You might not know it to look at them, but American alligators have quite the elaborate courtship routine that involves noisy bellowing choruses, head-slapping and a sort of prolonged wrestling match preceding a brief coupling. The noise and spectacle of alligator mating season lights up the swamps and marshes of the southeastern United States during the springtime.
TL;DR (Too Long; Didn't Read)
American alligators mate by attracting one another with vocalizations (by both males and females), infrasonic vibrations and head-slapping by the males and courtship nuzzling and wrestling that may last hours.
Finding Each Other
Though adult alligators tend to be generally solitary animals, they do engage in complex mating rituals. When the weather gets warm in the spring, male and female alligators begin looking for mates. They do this by making low bellowing sounds to announce their presence. Males put on extra spectacle by slapping the water with their jaws, lifting their tails high and causing skittering droplets through infrasonic vibration: the so-called "water dance." Like most animals, alligators use scent as well, releasing an odor from their musk glands. Alligators are not monogamous.
Courtship: How Alligators Mate
When alligators find potential mates, they initiate direct courtship by rubbing and pressing each others' snouts and backs. Pressing behavior seems to be particularly important, with alligators submerging their mates in a sort of contest of strength, and even straddling their heads or mounting them while the partner is underwater. This behavior appears to stimulate further courtship. While courtship routines may last hours, copulation itself is very short: usually less than 30 seconds.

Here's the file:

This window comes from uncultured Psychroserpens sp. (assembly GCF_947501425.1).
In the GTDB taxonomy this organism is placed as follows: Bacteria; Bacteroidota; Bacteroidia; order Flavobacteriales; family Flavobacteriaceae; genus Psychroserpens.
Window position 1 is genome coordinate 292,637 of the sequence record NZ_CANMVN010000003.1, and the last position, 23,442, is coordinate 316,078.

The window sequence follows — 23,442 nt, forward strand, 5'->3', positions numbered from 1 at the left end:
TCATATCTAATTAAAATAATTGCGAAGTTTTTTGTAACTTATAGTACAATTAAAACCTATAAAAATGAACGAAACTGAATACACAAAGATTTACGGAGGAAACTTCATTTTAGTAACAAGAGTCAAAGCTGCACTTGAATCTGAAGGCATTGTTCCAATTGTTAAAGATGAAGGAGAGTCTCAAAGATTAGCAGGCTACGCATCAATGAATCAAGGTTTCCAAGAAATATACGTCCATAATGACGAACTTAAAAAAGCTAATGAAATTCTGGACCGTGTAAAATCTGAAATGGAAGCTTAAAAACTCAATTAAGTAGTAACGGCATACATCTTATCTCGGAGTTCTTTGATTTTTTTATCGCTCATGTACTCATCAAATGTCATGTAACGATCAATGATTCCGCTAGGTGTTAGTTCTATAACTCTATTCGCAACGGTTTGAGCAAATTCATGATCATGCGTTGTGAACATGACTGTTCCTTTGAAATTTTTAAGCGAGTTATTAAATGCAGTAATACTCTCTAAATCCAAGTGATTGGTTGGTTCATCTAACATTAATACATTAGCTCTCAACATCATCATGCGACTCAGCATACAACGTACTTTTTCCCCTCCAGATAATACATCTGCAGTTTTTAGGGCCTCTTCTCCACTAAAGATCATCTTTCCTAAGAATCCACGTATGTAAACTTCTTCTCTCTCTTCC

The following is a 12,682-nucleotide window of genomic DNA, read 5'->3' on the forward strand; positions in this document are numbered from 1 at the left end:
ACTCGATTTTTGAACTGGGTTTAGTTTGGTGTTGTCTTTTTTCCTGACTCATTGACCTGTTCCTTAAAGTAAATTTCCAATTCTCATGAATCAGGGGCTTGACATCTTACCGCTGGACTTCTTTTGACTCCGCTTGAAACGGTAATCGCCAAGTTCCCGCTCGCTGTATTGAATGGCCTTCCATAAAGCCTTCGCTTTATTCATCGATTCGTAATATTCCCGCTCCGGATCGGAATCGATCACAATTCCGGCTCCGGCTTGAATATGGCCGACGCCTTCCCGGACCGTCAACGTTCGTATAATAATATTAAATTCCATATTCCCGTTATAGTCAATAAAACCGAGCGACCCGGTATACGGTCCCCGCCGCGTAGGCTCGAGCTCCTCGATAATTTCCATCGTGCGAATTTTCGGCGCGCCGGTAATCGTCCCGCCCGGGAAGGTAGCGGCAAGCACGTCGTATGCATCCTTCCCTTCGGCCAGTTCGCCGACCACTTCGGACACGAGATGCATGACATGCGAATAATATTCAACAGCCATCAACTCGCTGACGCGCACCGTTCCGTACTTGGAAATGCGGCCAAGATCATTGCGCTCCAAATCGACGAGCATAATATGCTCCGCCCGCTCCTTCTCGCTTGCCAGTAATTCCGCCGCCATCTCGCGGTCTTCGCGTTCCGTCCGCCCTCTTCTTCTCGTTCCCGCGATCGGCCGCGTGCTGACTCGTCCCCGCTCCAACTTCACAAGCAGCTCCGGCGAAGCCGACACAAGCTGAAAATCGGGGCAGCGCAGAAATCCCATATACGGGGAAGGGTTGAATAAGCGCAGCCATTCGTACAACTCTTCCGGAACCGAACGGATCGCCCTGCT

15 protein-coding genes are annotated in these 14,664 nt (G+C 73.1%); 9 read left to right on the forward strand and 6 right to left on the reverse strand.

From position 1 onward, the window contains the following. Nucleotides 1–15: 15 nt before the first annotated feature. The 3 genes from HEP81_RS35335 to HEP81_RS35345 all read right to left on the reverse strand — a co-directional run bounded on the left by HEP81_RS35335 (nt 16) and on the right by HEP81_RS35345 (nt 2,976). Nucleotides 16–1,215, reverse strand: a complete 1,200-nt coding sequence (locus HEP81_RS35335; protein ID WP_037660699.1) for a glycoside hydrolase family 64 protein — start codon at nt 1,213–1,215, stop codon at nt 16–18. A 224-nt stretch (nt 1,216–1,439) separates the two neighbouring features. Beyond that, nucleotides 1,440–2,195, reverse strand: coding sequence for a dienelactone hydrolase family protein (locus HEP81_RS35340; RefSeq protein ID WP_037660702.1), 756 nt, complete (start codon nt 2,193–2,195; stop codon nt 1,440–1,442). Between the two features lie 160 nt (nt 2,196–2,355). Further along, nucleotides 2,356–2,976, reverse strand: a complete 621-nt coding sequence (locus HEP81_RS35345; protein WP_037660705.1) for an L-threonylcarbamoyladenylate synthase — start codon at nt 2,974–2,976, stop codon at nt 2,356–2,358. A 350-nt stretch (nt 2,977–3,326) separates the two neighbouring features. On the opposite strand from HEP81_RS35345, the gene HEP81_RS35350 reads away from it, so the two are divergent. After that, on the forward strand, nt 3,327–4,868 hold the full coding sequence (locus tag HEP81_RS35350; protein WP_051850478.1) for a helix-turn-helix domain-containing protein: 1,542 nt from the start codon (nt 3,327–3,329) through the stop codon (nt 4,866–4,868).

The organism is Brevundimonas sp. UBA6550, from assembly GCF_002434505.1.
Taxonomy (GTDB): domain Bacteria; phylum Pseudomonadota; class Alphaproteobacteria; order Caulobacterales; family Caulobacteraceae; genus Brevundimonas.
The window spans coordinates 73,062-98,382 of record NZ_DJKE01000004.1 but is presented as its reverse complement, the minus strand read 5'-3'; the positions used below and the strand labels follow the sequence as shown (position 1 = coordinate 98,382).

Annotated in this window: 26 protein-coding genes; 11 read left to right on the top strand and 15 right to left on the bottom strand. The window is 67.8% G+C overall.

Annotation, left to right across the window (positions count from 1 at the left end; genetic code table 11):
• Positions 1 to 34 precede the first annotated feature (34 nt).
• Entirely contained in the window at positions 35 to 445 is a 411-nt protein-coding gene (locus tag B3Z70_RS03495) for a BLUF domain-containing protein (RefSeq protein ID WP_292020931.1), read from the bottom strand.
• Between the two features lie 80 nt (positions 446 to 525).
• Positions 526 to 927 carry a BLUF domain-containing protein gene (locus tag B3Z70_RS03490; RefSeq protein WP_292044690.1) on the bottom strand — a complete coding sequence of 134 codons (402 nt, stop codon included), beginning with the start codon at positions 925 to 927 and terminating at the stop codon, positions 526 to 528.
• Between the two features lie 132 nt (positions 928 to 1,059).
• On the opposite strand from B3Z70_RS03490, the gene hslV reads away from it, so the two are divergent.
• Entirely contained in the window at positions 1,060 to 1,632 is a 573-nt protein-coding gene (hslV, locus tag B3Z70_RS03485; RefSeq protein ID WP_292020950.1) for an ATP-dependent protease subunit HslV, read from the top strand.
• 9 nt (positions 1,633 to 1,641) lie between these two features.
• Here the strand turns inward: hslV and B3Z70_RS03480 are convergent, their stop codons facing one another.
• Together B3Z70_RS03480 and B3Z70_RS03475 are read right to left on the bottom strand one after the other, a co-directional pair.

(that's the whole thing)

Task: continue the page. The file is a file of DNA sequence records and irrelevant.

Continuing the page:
Alligator Nests, Eggs, and Hatchlings
A female alligator builds her nest by mounding up mud and vegetation several feet high. After mating, she uses her back legs to make a bowl-shaped depression at the top of the nest mound. She then lays anywhere between 20 to 50 eggs within and covers them with dirt and leaves. The temperature in the nest determines whether the babies develop as males or females. Mother gators stay near their nests for the full incubation period, which lasts around 65 days.
When the young are ready to hatch, they emit calls from inside the eggs. The mother then removes the dirt and vegetation from the top of her mound, and the hatchlings slowly emerge from the eggs. The mother will carry the babies in her mouth to the edge of the water and gently drop them in. The baby alligators form a pod and stay close to each other, and to their mother, for at least a year.
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